“Probably” and “wish”

        Are not words I would be comfortable with in addressing the need for affordable housing. I once lived in the city proper, I found it electic and fun. More importantly, I could afford it. My mortgage in the burbs is fully half of the rate I see on some of these places. Their construction brings gentrification, and with it the sorts of folks who find that appealing. Rents are not going down, and if the ambitious plan set forth is reached (500k), they aren’t coming down anytime soon. Nowhere do I see a plan for housing anyone but the upwardly mobile 20-30 something without children. That’s all fine and good but what is the plan for when they inevitably need something different? I laugh the same laugh as when I watch building after building of senior living establishments go up in the burbs for a population that while peaking now, will be dwindling in just a few short decades. I guess long range planning isn’t anyone’s forte these days.

        • Submitted by Wayne Coppock on 01/13/2014 - 06:31 pm.

          To be fair most real estate investors aren’t worried about a building’s use a few decades from now. They get their return and move on. At least senior living compounds can be converted into normal apartments fairly easily.

          • Submitted by Matt Haas on 01/14/2014 - 06:02 am.

            Indeed they can

            Provided there is demand of course. This is exactly the problem with structuring development around a single demographic. While it could be argued that the type of development currently springing up around Mpls is what is in demand, I might add that the experience of the last decade shows how fleeting that demand can be. Would not a more broad based approach that addresssss all income levels and all stages of life not lead to a more stable and less economically segregated city in the future. If so, why is no one pursuing policy or incentive to that effect? Don’t worry I know the answer, that doesn’t make it any less discouraging.

        • Submitted by David Greene on 01/14/2014 - 02:58 pm.


          You do know there are good, solid houses in Minneapolis to be had for $30k, don’t you? There are lots of cheap places to rent too, some relatively near to the newer luxury units.

          • Submitted by Matt Haas on 01/15/2014 - 10:22 am.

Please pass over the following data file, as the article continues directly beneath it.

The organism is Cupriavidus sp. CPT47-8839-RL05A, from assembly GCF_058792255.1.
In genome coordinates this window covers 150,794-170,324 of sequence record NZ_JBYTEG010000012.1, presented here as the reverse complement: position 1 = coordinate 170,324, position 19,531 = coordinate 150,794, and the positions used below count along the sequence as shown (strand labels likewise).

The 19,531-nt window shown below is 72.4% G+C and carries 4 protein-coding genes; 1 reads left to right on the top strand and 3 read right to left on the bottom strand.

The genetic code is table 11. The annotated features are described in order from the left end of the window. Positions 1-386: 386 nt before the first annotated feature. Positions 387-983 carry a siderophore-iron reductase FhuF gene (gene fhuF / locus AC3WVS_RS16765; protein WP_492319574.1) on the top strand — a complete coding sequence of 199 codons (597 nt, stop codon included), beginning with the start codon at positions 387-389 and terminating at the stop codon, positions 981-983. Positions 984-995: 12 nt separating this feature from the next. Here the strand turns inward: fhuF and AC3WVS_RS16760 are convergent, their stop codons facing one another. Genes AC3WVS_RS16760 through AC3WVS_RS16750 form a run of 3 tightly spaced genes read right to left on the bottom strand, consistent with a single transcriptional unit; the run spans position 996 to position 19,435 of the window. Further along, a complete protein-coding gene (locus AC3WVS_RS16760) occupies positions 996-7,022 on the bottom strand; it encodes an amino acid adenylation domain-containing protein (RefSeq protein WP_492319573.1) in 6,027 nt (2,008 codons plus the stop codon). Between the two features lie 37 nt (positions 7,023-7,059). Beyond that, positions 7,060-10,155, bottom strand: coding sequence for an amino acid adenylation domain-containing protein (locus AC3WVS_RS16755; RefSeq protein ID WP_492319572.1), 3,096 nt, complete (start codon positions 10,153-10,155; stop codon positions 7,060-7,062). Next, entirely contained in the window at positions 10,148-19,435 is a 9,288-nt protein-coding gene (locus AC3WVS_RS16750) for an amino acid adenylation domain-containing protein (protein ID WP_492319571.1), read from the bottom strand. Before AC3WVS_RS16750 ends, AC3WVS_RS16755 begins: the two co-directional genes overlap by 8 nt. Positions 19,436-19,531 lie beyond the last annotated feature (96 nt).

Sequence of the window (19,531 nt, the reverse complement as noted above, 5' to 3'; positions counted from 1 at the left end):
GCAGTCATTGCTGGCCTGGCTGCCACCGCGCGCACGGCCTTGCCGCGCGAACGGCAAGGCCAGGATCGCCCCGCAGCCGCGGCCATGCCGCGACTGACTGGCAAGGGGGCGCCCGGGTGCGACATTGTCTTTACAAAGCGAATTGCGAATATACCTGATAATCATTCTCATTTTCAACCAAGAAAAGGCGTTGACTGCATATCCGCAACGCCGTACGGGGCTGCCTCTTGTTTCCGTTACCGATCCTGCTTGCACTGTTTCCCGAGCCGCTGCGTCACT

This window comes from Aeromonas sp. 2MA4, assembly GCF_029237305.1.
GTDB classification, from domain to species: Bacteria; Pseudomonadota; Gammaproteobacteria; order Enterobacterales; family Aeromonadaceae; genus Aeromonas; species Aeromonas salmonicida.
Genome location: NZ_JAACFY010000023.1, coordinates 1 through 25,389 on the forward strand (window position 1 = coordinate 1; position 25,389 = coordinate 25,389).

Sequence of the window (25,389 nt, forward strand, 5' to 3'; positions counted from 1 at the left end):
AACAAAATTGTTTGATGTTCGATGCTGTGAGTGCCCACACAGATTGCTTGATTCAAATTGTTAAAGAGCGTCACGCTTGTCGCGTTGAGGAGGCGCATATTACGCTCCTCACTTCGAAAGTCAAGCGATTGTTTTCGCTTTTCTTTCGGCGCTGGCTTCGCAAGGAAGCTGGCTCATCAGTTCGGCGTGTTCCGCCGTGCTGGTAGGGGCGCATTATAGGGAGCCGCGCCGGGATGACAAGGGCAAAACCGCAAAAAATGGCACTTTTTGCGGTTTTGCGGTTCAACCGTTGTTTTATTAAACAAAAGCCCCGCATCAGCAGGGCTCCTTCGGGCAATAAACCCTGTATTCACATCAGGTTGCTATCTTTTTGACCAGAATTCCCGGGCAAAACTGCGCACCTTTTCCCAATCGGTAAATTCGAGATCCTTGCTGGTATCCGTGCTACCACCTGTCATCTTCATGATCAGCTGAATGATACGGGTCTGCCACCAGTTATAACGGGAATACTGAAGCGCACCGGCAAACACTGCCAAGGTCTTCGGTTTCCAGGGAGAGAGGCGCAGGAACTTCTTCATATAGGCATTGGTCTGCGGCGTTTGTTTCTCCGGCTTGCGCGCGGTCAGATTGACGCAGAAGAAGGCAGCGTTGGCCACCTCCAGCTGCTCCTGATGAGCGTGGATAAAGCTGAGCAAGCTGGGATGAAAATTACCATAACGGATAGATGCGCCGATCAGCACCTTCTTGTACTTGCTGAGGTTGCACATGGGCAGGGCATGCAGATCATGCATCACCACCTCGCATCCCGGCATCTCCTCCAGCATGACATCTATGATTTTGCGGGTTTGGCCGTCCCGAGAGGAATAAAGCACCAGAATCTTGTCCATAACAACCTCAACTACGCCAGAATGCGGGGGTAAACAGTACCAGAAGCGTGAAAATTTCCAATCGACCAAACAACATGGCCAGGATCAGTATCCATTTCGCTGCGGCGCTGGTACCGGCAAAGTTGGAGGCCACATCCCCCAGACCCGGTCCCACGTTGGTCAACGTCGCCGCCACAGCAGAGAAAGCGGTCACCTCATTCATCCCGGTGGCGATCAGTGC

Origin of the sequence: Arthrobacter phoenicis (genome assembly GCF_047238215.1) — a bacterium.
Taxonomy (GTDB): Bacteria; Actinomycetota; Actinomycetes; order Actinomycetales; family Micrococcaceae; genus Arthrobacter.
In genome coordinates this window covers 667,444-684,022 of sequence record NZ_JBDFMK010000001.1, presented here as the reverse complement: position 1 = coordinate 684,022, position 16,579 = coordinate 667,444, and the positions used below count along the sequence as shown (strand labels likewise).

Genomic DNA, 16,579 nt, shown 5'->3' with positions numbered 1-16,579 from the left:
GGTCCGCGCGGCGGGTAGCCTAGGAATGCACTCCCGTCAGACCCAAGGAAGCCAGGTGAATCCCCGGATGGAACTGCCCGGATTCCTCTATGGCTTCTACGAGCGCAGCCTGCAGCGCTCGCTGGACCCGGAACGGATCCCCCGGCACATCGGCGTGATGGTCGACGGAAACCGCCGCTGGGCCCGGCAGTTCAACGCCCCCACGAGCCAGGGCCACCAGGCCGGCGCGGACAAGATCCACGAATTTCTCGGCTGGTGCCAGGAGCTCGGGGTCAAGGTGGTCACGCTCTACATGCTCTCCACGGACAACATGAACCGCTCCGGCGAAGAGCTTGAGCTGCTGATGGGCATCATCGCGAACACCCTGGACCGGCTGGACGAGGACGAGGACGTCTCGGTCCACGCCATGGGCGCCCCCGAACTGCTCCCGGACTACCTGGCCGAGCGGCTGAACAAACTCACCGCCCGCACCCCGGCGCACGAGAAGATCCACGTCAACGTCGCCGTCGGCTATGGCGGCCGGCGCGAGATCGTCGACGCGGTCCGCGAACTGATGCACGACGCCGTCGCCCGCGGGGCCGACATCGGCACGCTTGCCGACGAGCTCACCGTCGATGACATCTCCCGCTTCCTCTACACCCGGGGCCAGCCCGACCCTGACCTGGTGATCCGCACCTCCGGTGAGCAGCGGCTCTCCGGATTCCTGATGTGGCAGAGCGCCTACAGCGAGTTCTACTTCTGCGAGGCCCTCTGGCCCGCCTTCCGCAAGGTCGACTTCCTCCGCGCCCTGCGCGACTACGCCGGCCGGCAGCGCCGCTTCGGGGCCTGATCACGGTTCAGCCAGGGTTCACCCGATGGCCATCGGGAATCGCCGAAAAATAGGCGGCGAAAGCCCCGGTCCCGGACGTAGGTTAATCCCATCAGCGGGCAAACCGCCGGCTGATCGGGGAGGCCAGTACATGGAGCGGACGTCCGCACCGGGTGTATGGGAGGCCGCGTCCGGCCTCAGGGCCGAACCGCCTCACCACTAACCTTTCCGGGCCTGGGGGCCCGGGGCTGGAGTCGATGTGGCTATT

Please see

            The companion piece (in spirit, if not actuality) regarding the dearth of affordable housing options in Minneapolis. As to your 30k “solid” home, I can get you a great deal on a bridge out New York way too.

            • Submitted by David Greene on 01/15/2014 - 01:07 pm.


              So you dispute my claim about the cost of housing? I know for a fact that good $30k houses are available in Minneapolis. A friend of mine lives right next door to one.

              A lot of students live in my neighborhood, which includes almost all of the new luxury apartments. Somehow I don’t think most students could afford $1500 or more rent (and $1500 is LOW compared to what these luxury units cost). My point is that people of moderate means are living in the area right now. Adding more housing isn’t going to somehow push them out.

              • Submitted by Matt Haas on 01/15/2014 - 08:59 pm.


                Actually yes they can, as they are most likely splitting the cost with roommates ( not to mention 1500 is pretty low for anything outside of barely liveable slumlord dump). Not to mention a fair portion are recieving help with payments in the form of financial aid. Kind of hard to shoehorn in a couple of families of four, living on poverty wages. Btw, yes I do not believe that there is a 30k home in Mpls for sale that is not in need of major structural repair. That does not qualify as “good” or even liveable, in anyone’s book.

                • Submitted by David Greene on 01/16/2014 - 12:19 pm.


                  In my experience, $1500 is about average for a relatively older building in the North Loop. There are apartments to be had in Whittier and the Wedge for *much* less than that.